Regular deliveries of pop were made to Attleborough, Banham, Mulbarton and other nearby villages, using, of course, the horse and cart. Jonathon, a modern day tycoon, continued to expand his business. In 1902 he acquired the business of Parker & Son, which included their premises on Browick Road, Wymondham. Parkers had been established as a grocers and drapers based at Browick Road in Wymondham, going back as far as 1809. Jonathan changed the name to J Corstons & Co and merged the beer and lemonade parts of the business into a single location, choosing to erect a new factory at Wymondham and equipping it with state of the art machinery. Keeping the manager Mr.J. Cross as a partner, and changing the name to ‘J.Corston & Co.’ he moved the Bunwell operation to the new factory at Browick Road. The range of pop widened, the popularity of it and the ginger beer continued to grow, so new machinery was installed and deliveries were extended as far as the horse drawn vehicles would allow.
The business flourished up until Jonathan died in January 1919, soon after the Great War and it was taken over by his son Wesley Corston. Ginger Beer and other fizzy drinks continued to be popular, the factory was extended, more machinery installed. With the need for deliveries further afield, and the pace of the modern world, the horse drawn vehicles was replaced. First deliveries were by van, and then by lorry. Deliveries were made to Norwich daily (fresh pop obviously being the best), and more than half of Norfolk was covered in total. The firm ceased to produce soft drinks in 1977. His only child, a daughter trained to be a doctor, expressing no interest in continuing to run the family business. So after 3 generations, Corston & Co. was sold to Palmer & Harvey who subsequently resold the premises for use as a milk depot. There is thus no trace of ginger beer in Spooner Row or Wymondham anymore. After more than 60 years in the soft drink trade Wesley Corston retired, aged 92, in 1980.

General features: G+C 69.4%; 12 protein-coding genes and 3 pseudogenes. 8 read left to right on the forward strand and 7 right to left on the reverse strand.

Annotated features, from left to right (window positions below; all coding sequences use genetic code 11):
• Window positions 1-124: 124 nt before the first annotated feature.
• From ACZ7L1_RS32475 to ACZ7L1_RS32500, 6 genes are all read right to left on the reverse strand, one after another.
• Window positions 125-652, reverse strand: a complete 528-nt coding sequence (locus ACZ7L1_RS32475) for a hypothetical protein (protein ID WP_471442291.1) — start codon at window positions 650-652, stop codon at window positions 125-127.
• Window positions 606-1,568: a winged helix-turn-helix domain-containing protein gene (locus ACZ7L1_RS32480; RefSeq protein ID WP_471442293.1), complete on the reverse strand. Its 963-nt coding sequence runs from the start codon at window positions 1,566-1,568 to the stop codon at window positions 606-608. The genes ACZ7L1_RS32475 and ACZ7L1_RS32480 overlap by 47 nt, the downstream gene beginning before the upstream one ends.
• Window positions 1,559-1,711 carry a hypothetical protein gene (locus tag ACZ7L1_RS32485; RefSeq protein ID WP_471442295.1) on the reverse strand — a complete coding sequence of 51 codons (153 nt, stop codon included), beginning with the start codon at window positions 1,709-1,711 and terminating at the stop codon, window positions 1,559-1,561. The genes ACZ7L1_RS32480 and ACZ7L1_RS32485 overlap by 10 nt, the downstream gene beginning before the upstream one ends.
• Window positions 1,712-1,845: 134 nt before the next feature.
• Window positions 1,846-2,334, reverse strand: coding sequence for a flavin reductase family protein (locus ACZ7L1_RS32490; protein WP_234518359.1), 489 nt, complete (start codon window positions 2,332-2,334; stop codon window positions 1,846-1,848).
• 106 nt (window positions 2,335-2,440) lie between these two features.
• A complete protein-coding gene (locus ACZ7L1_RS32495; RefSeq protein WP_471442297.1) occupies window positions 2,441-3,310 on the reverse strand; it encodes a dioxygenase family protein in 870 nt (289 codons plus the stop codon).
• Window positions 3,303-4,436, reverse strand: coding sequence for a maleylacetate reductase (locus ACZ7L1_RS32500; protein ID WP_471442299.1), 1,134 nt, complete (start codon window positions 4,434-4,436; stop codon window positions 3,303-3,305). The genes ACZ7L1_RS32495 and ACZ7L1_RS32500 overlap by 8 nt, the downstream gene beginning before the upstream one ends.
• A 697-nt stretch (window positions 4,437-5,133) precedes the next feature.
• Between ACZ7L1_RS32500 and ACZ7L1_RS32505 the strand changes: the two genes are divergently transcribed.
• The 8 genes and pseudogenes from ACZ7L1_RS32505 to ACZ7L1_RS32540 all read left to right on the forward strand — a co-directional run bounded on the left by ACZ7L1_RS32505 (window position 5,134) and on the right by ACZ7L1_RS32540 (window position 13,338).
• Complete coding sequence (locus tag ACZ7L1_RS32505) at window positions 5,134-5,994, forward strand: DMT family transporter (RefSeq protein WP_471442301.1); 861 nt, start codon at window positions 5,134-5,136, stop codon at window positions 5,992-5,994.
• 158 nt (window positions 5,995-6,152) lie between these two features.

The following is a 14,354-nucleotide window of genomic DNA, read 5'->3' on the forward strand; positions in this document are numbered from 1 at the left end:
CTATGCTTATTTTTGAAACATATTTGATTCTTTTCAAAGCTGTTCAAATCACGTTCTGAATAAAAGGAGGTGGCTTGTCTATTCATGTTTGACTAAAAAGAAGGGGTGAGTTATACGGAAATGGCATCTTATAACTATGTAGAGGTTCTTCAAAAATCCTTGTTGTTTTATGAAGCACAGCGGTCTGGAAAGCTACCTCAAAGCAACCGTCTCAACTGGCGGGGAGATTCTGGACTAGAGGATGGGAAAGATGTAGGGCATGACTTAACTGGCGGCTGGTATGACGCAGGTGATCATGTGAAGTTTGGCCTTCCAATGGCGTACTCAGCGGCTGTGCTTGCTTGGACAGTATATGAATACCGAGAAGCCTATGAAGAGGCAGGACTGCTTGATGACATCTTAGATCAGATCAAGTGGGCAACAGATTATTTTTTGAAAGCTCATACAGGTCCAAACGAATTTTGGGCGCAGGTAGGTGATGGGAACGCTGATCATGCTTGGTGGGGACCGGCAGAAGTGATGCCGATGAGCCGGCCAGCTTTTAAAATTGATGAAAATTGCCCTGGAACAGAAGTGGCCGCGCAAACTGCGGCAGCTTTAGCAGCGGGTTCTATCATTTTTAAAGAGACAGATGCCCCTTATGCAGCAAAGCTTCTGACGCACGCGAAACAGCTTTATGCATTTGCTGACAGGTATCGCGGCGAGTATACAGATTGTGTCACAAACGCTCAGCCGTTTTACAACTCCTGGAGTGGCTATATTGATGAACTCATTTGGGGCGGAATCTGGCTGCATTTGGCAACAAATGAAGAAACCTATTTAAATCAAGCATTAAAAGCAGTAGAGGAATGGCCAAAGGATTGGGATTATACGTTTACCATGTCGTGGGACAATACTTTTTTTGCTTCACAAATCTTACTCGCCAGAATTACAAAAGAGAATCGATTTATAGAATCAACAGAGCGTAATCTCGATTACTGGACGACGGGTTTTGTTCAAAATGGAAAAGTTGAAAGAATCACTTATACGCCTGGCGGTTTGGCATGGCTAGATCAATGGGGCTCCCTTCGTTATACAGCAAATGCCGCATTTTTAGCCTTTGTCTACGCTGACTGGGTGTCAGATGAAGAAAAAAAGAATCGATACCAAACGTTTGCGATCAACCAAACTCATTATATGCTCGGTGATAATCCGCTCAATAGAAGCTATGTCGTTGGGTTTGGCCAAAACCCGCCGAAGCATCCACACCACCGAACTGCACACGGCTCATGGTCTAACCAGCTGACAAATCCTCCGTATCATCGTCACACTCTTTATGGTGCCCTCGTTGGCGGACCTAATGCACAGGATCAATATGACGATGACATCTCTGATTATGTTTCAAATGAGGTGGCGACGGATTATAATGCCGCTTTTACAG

Mr W Corston and his wife were regular attendees at the Methodist Chapel on Chapel Road up until his death in 1979, aged 92. Wesley appears to have had an interesting life in that the National Archive Centre at Kew holds a record of a Wesley Corston of the same date of birth registered as an “airman” between 1918 and 1928.
A reminder of Corstons today can be found in the glass bottles that bear their name. Those bottles manufactured for Bunwell (circa 1893 – 1902) bear the name “J. CORSTON BUNWELL”, with many having an internal stopper. Later bottles bear the name of “J. CORSTON WYMONDHAM”. The ginger beer would be held in stoneware. There is also reference made to soda water siphons printed with the name of the Bunwell Company. The metal topped soda siphons were made by British Syphon Co Ltd of London and branded back to the retailer by way of its name etched onto the main glass body and its name engraved into the metal collar. Later designs used both black and then white plastic for the valve body.
And if you ever wondered how they filled an internal stopper bottle, well it is filled upside down! The Codd-neck bottle, invented by Hiram Codd in 1872, had a marble and rubber washer enclosed within the neck. As it was filled upside down the marble stopper was kept in place by the pressure of the gas in the bottle when turned right side up.
Many thanks to Peter Day of Bunwell for the Bunwell side of this story, whilst thanks to Alison Peters for the original research.